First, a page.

5 years ago

Engineering the Surface of Smart Nanocarriers Using a pH-/Thermal-/GSH-Responsive Polymer Zipper for Precise Tumor Targeting Therapy In Vivo

Engineering the Surface of Smart Nanocarriers Using a pH-/Thermal-/GSH-Responsive Polymer Zipper for Precise Tumor Targeting Therapy In Vivo
Yuchao Zhang, Jun-Jie Zhu, Bohan Ma, Penghui Zhang, Qi Shen, Jing Lian, Tingting Xu, Chen Wang, Yongping Shao, Feng Xu, Jianxin Li, Yan Wang
Nanocarrier surface chemistry plays a vital role in mediating cell internalization and enhancing delivery efficiency during in vivo chemotherapy. Inspired by the ability of proteins to alter their conformation to mediate functions, a pH-/thermal-/glutathione-responsive polymer zipper consisting of cell-penetrating poly(disulfide)s and thermosensitive polymers bearing guanidinium/phosphate (Gu+/pY−) motifs to spatiotemporally tune the surface composition of nanocarriers for precise tumor targeting and efficient drug delivery is developed. Surface engineering allows the nanocarriers to remain undetected during blood circulation and favors passive accumulation at tumor sites, where the acidic microenvironment and photothermal heating break the pY−/Gu+ binding and rupture the zipper, thereby exposing the penetrating shell and causing enhanced cellular uptake via counterion-/thiol-/receptor-mediated endocytosis. The in vivo study demonstrates that by manipulating the surface states on command, the nanocarriers show longer blood circulation time, minimized uptake and drug leakage in normal organs, and enhanced accumulation and efficient drug release at tumor sites, greatly inhibiting tumor growth with only slight damage to normal tissues. If integrated with a photothermal dye approved by the U.S. Food and Drug Administration (FDA), polymer zipper would provide a versatile protocol for engineering nanomedicines with high selectivity and efficiency for clinical cancer treatment. pH-/thermal-/glutathione-responsive polymer zippers are screened and explored to tune nanocarrier surface compositions on command for precise tumor targeting in vivo. The nanocarriers remain stealthy during blood circulation, but their surfaces are activated by the acidic microenvironment and photothermal heating at tumor sites for enhanced cellular uptake and efficient drug release, presenting a versatile engineering strategy for nanomedicinal use.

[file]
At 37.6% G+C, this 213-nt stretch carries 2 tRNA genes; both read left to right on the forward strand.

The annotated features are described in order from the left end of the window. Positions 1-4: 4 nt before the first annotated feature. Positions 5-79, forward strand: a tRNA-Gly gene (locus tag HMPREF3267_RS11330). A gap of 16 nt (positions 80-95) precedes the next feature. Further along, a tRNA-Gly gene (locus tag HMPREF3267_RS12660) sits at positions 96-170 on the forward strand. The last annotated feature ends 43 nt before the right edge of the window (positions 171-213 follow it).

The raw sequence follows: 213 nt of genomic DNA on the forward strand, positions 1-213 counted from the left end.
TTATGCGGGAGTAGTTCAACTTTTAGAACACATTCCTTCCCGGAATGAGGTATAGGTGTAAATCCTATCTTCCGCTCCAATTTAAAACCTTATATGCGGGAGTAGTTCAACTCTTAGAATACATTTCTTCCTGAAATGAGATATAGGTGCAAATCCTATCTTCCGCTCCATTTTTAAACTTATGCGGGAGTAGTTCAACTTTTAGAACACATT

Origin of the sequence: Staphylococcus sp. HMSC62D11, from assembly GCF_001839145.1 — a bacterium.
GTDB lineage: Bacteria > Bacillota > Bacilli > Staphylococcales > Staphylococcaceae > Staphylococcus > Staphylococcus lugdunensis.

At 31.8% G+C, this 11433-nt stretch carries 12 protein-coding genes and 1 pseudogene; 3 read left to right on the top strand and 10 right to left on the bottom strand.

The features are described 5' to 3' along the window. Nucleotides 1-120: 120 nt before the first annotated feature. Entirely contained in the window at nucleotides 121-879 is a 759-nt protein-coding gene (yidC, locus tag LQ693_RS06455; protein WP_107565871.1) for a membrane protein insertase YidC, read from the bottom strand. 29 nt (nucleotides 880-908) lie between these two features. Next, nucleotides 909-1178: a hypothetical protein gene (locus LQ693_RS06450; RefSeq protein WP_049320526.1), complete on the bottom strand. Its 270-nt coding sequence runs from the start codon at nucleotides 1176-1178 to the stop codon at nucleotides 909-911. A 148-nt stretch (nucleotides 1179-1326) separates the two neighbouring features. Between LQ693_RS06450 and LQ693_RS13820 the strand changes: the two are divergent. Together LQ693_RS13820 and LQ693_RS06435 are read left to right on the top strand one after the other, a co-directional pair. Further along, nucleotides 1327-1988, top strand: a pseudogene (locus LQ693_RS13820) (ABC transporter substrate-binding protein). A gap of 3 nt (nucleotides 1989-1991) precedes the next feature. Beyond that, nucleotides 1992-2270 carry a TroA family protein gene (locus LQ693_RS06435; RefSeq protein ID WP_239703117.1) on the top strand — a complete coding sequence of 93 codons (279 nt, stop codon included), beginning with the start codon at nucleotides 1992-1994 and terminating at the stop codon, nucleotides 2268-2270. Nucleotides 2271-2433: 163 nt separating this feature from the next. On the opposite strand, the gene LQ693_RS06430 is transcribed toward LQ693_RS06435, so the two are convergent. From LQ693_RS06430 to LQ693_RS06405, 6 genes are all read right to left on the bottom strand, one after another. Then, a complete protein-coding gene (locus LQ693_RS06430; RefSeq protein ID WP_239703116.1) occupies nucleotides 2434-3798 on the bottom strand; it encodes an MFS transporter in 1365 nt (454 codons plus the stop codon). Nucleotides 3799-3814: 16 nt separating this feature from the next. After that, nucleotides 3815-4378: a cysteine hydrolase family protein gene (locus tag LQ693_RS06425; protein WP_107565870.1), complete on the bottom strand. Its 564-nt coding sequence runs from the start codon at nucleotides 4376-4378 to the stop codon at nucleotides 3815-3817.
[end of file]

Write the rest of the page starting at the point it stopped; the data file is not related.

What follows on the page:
Publisher URL: http://onlinelibrary.wiley.com/resolve/doi

DOI: 10.1002/adma.201702311

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